Deep neural networks have recently emerged as promising contenders for efficiently solving partial differential equations (PDEs) and ordinary differential equations (ODEs). However, current neural network approaches lack transparency and consequently have proven difficult to analyse or understand. Moreover, they are often found to lack stability, and the solutions typically do not respect conservation laws and come with little to no guarantee of convergence.
In contrast, an extremely wide range of specialised numerical methods have been devised over decades for different ODEs and PDEs. These numerical methods are transparent and understandable, and come with various convergence, stability, and conservation guarantees. However, the discovery of such algorithms is highly intensive in human effort and ingenuity, typically requiring specialised training in various subfields of mathematics and the domain of application where the specialised PDE or ODE arises. Moreover, due to the exorbitant effort of deriving specialised algorithms for narrow subclasses of problems and specialised computer architectures, these algorithms tend to leave a significant scope for improvement in practice.
In recent years, there has been a huge amount of interest in combining the flexibility and universality of machine learning techniques with specialised numerical methods for ODEs and PDEs with the aim of deriving efficient and flexible numerical methods with provable guarantees. A large amount of this effort is directed at deriving neural architectures and training inspired by ODE/PDE theory and algorithms. Other notable directions include embedding neural networks within existing numerical algorithms.
However, while some of these approaches can obey conservation laws, they are still riddled with lack of stability and convergence guarantees. Moreover, due to their inherent reliance on neural architectures, they lack transparency and interpretability.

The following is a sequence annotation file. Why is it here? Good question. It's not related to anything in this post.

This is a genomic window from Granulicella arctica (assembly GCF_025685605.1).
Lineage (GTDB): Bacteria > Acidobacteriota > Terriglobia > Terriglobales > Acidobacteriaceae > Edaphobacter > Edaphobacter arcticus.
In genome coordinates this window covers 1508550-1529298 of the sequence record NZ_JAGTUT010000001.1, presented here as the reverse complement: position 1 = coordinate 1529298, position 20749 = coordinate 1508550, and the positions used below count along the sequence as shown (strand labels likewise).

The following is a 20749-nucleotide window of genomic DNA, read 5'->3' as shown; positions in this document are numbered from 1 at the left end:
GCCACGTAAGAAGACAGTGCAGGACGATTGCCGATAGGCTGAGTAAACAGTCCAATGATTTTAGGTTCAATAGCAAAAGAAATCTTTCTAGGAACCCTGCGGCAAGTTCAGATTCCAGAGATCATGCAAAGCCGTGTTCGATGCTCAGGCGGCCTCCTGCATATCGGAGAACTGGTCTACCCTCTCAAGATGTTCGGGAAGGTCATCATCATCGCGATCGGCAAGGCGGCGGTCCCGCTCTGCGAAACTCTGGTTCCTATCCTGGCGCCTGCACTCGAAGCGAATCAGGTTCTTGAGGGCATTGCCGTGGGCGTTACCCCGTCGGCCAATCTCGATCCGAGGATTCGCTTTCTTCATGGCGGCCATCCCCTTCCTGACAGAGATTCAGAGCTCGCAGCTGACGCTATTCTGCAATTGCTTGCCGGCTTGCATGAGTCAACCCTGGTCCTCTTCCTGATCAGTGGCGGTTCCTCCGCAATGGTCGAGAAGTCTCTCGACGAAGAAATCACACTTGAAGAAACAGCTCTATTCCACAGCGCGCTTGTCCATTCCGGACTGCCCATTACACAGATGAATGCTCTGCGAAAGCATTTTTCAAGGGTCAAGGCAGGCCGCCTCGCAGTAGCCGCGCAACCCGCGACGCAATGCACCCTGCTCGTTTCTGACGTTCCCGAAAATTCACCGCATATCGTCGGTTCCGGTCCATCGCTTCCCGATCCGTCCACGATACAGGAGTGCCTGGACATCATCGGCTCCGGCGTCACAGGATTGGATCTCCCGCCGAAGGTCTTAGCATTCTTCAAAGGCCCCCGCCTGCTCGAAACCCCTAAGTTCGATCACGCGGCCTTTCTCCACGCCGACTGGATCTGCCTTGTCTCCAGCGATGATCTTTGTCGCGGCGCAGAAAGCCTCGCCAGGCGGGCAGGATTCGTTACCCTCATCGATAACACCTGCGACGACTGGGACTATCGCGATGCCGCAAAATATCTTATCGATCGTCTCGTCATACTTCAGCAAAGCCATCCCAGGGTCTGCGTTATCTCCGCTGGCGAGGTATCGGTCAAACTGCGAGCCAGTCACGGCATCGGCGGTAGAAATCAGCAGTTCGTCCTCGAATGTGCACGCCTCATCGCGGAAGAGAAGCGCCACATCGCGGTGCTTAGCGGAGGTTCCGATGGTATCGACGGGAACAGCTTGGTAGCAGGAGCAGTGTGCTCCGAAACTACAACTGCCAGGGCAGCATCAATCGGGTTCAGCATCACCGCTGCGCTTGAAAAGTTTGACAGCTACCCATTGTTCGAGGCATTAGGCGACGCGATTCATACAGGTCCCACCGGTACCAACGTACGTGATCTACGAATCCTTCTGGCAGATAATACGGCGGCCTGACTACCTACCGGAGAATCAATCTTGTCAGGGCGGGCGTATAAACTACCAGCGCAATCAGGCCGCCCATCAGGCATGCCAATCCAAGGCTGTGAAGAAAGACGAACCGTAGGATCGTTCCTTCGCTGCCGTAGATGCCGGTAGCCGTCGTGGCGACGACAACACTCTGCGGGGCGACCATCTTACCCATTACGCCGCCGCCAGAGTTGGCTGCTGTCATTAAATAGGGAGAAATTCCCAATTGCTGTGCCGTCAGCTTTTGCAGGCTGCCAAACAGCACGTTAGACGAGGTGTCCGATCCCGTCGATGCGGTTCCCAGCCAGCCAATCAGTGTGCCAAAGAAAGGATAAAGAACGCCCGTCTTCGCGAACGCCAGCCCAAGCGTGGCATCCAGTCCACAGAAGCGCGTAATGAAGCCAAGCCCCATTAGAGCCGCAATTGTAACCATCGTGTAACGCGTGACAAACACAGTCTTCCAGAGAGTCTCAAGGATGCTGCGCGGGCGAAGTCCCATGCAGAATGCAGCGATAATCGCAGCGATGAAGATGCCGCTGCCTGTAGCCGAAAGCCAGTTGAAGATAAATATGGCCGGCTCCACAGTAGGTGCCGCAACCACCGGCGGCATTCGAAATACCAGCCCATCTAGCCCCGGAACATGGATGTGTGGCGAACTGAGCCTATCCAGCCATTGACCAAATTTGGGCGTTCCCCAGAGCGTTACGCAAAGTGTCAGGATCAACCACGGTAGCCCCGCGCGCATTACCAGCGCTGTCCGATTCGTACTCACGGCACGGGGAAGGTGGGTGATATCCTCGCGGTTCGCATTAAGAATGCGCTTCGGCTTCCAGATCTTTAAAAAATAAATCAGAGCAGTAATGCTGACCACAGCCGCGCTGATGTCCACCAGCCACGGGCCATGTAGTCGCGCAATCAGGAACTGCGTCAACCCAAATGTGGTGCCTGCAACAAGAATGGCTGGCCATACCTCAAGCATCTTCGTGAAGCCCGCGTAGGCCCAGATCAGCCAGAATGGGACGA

Recently, a fundamentally different approach called AlphaTensor for discovering numerical algorithms using deep reinforcement learning has been proposed in the context of matrix factorisation algorithms (https://doi.org/10.1038/s41586-022-05172-4). This approach formulates the search for a novel algorithm as a high dimensional game, with the moves being chosen from a set of valid mathematical operations and the payoff estimating the expected cost of the algorithm. This approach builds on the success of the AlphaGo algorithm and comes the closest to mimicking a human expert’s approach for algorithm discovery. Since only valid mathematical operations are ever considered, at a structural level this approach is highly promising for the design of novel transparent, provable and analysable numerical methods.
This project will explore how to extend the AlphaTensor approach beyond matrix multiplication algorithms and into the domain of numerical methods for solving ODEs and PDEs. A sophisticated algorithm for such problems requires the use of specialised operations from the domains of numerical linear algebra, Lie algebras and Lie groups, numerical quadrature, among others. Since the set of elementary operations is significantly larger, the search space is exponentially larger, and novel techniques will need to be developed to effectively explore this space.
The ODEs and PDEs considered in this project will come from the domain of computational quantum chemistry. These ODEs and PDEs remain some of the most computationally challenging scientific problems. However, the advances in this project are expected to have much broader implications across a wide range of domains where numerical methods are employed.
This project is associated with the UKRI Centre for Doctoral Training (CDT) in Accountable, Responsible and Transparent AI (ART-AI). We value people from different life experiences with a passion for research. The CDT's mission is to graduate diverse specialists with perspectives who can go out in the world and make a difference.
Applicants should hold, or expect to receive, a first or upper-second class honours degree in a relevant subject. Applicants should have taken a mathematics unit or a quantitative methods course at university or have at least grade B in A level maths or international equivalent. Experience with coding (any language) is desirable.
Formal applications should be accompanied by a research proposal and made via the University of Bath’s online application form. Enquiries about the application process should be sent to firstname.lastname@example.org.
Start date: 2 October 2023.